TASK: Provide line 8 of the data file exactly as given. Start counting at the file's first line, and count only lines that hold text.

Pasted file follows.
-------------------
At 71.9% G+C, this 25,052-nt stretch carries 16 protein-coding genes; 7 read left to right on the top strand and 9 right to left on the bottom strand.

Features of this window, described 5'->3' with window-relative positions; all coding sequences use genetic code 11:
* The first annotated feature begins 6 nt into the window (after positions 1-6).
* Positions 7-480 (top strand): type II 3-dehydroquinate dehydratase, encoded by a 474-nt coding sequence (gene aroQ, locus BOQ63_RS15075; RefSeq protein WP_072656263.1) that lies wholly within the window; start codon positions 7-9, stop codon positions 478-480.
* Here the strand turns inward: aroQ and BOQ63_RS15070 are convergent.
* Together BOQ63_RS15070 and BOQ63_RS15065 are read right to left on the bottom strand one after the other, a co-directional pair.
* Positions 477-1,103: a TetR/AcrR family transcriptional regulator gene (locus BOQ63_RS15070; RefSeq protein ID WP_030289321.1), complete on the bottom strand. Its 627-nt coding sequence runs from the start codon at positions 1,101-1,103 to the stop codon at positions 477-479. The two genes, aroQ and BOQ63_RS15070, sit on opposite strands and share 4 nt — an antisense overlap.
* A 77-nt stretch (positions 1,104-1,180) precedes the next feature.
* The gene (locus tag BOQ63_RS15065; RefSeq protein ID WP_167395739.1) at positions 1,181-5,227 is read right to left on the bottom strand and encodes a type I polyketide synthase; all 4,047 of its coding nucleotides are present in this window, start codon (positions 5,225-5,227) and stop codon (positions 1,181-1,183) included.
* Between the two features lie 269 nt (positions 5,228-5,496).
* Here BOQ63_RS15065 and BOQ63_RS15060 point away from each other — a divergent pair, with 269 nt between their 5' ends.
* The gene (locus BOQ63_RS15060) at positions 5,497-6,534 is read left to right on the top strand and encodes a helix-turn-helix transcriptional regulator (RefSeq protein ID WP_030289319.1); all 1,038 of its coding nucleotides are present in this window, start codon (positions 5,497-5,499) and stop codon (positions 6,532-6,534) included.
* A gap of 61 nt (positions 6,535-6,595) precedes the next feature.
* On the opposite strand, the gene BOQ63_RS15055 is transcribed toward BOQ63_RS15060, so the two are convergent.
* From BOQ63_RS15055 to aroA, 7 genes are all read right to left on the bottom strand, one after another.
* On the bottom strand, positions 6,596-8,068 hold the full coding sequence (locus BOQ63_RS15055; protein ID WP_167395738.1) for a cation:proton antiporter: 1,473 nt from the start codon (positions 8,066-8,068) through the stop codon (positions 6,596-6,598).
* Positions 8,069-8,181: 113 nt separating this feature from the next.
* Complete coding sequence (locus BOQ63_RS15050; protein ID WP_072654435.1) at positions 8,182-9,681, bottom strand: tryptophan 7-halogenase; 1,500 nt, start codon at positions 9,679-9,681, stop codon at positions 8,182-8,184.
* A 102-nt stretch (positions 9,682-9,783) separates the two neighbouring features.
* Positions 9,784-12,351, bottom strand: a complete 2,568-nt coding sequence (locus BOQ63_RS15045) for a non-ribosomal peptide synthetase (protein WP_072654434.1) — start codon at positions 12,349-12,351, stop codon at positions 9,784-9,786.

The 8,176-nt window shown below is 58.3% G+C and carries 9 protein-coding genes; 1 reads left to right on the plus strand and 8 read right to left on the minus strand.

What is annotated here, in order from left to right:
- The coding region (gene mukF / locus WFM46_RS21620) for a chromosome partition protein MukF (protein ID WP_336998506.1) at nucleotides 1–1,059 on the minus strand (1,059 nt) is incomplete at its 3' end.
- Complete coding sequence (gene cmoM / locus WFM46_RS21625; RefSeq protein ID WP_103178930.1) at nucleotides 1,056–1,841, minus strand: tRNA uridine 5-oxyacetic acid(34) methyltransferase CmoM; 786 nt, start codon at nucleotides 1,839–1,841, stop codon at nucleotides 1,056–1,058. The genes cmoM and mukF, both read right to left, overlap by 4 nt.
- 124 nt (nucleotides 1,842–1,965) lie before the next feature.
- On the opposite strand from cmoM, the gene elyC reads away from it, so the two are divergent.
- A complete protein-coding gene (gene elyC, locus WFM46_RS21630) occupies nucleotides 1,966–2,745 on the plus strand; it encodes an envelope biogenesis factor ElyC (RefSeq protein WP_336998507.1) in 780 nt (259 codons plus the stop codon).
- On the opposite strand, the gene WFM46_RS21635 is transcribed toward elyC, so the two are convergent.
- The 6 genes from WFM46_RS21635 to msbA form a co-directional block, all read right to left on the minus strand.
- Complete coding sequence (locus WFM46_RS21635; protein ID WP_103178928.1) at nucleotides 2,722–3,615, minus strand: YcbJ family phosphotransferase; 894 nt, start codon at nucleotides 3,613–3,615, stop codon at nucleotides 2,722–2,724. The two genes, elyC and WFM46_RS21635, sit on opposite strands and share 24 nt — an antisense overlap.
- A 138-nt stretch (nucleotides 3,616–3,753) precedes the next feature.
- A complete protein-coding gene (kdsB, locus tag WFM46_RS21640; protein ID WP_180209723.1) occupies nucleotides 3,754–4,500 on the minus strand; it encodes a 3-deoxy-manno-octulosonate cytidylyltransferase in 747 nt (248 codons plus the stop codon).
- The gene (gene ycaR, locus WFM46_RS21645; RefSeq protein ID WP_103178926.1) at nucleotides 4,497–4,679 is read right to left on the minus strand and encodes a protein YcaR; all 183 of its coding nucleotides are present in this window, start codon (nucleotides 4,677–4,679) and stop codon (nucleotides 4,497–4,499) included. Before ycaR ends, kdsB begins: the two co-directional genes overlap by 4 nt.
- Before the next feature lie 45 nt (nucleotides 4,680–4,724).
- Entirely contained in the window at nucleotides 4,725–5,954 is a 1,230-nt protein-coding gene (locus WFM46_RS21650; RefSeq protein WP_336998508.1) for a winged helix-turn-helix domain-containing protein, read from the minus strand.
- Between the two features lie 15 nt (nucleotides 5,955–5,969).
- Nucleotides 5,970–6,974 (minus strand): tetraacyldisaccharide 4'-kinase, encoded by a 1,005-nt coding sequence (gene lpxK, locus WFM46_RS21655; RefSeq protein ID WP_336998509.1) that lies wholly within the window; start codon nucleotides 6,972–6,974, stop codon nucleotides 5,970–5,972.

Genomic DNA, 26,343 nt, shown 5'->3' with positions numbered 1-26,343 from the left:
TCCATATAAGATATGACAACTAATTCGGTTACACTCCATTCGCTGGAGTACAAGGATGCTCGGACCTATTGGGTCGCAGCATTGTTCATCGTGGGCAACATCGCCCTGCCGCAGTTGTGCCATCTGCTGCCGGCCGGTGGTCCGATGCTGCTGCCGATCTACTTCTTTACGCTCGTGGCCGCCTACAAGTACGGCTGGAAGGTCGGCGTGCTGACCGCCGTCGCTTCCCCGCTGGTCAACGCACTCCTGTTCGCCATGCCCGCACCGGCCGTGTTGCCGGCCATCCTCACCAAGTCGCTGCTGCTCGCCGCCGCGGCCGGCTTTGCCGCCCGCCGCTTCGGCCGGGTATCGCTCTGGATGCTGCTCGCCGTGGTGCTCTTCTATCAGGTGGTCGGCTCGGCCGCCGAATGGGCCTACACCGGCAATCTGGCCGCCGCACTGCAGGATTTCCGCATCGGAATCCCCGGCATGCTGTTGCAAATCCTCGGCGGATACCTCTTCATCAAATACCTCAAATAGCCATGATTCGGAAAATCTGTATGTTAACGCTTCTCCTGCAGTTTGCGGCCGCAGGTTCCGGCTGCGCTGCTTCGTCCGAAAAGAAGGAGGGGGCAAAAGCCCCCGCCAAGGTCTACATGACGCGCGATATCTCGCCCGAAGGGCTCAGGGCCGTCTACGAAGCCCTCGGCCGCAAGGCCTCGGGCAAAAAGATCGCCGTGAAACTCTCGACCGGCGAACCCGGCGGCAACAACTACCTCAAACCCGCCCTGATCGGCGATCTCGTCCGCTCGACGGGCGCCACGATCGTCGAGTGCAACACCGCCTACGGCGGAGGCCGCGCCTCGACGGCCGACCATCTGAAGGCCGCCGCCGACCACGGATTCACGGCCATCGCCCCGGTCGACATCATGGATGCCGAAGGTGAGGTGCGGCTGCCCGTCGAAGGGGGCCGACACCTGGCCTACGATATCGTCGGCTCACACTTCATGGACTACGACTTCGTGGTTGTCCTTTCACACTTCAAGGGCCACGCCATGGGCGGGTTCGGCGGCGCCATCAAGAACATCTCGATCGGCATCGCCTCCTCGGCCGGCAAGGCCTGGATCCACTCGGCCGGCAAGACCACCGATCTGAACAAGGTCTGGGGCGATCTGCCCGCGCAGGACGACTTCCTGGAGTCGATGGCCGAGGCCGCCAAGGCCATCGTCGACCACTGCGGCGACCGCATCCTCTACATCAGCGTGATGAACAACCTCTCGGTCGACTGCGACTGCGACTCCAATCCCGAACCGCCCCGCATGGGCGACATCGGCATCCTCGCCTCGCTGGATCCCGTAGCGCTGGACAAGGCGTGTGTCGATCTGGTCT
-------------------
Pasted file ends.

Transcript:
* A 77-nt stretch (positions 1,104-1,180) precedes the next feature.